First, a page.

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Arkham Knight Should Let Batman Play With All His Toys

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I didn’t love Batman: Arkham Knight, but I did like it. Just not at first. For at least a few hours, I worried that I was going to give the game a “No” under Kotaku’s binary rating system.

I ended up getting to 95 percent completion—falling one tank battle and a couple hundred Riddler trophies shy of the full 100—so clearly I changed my mind. I had more fun cleaning up a dozen or so watchtowers and militia checkpoints in Arkham Knight’s mop-up mode than I did in the game’s snoozeworthy first act. That’s a sign of a robust interactive system, yes, but it’s also a sign that you’re taking too long to dole it out.


One of my favorite moments in the entire game, in fact, was the very last thing I accomplished in my first playthrough.

Here’s what happened: My Batman stood atop a building and scanned the surrounding area in the game’s “detective mode” to find the last militia checkpoint, the only thing preventing me from a faceoff with the final “Most Wanted” villain whom I intended to lock up at Gotham PD. (My Batman has no time for the Riddler once Catwoman is free. Mr. Nigma’s trophies aren’t hurting anybody.) After locating the checkpoint, which was in a pit beneath a building, my Batman tightrope-walked over the pit and spotted a lock on a nearby wall. I used the hacking device to open it, which lowered a ramp above the pit. I then used the Batmobile remote control to bring my wheels around to the ramp and shoot everyone and everything inside.


At that moment, I felt I had finally learned what Arkham Knight was trying to teach me. It just took too long to teach. The game smartly doles out sidequests in parsimonious fashion, which gives the player new things to check out late in the game and allows the designer to control the pace, somewhat, of the main storyline. Less smart is how stingy the game is with Batman’s equipment.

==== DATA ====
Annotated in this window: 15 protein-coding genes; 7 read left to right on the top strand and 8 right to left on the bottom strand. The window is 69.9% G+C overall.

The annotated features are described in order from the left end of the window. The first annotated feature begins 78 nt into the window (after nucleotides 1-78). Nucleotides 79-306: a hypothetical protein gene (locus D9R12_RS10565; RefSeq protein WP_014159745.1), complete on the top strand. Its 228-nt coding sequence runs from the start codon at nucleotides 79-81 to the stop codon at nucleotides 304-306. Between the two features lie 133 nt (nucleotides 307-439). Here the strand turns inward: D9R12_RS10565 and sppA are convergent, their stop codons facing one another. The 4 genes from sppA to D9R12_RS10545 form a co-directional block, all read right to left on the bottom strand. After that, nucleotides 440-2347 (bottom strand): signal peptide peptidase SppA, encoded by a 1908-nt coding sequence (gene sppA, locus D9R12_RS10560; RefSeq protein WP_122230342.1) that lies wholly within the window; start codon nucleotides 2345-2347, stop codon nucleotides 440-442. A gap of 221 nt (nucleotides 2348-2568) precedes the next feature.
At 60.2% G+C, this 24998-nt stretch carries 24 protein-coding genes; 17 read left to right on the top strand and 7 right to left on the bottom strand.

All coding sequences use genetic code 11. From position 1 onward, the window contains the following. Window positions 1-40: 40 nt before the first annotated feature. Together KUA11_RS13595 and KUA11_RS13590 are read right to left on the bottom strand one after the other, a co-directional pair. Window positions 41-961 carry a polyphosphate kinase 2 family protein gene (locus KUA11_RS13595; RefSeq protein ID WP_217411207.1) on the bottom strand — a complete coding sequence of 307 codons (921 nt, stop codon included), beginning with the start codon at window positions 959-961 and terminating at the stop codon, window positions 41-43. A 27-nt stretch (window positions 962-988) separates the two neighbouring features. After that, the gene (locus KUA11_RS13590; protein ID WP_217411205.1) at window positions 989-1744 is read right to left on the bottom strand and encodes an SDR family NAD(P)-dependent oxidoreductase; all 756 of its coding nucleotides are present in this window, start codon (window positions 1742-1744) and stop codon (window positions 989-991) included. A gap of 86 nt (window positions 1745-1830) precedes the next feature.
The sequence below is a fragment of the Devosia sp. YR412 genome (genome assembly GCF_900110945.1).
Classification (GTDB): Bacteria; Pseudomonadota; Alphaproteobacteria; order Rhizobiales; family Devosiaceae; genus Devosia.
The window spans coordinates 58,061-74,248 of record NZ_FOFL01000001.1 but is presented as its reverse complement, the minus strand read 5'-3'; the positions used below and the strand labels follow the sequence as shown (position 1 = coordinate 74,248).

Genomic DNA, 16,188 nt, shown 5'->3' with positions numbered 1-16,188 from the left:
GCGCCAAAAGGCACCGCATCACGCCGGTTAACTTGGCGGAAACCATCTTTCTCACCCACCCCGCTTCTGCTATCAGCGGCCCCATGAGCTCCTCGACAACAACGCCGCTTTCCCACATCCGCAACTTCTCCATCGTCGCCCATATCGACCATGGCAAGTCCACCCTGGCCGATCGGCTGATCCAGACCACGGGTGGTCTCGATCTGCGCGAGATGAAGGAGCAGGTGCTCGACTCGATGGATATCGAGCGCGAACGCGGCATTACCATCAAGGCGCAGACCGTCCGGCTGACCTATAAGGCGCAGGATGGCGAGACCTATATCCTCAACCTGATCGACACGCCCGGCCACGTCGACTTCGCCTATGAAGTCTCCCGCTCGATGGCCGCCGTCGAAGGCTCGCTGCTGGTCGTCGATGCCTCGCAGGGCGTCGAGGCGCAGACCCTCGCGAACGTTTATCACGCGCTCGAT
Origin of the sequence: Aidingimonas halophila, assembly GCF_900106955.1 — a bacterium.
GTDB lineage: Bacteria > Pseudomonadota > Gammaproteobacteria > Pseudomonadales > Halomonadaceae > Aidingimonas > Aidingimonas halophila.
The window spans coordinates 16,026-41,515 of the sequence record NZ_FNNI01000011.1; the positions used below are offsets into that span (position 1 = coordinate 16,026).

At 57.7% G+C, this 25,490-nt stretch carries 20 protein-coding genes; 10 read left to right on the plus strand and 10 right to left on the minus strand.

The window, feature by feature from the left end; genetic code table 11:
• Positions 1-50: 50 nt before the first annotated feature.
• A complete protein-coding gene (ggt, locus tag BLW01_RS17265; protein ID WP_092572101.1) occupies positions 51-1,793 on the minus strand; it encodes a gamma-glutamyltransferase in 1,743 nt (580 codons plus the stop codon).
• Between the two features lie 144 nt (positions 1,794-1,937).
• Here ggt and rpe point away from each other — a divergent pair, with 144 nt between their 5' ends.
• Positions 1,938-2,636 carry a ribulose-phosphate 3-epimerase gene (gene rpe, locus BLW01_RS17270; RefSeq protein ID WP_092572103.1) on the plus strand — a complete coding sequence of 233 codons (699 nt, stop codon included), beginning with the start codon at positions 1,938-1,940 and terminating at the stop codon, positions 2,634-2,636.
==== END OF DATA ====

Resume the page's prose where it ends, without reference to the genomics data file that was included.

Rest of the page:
Late in the game, you find yourself unlocking still more gadgets as the plot races to its conclusion. Because the game is so frugal with these toys, my Batman was not as skilled at using them as he was at punching people in the face.

For example, in the final mission against the criminals who have been kidnapping Gotham’s firefighters, my Batman was faced with an array of foes, armed with guns and mines and all the rest. I scoped out the area a couple of times, using my disruptor gun and other gadgets to neutralize enemies as I tried to take them down quietly, one at a time.


Instead, I died twice. Then I accidentally surfaced from a grate and punched about 20 armed criminals into submission in about 30 seconds.

Here’s an idea for whoever takes over this series from Rocksteady (and let’s not pretend that there’s not going to be another Arkham game): Next time, overwhelm me! Give me a bunch of tools at the very beginning and let me play with them. Use level design and environmental design to nudge me—without forcing me—to use different gadgets, instead of parceling them out to me one at a time over 20 hours. I’ve played four Arkham games. I can take it.


Whaddya say, Lucius Fox? Just give me my damn utility belt. I’m Batman.

Chris Suellentrop is the critic at large for Kotaku and a host of the podcast Shall We Play a Game? Contact him by writing or find him on Twitter at @suellentrop.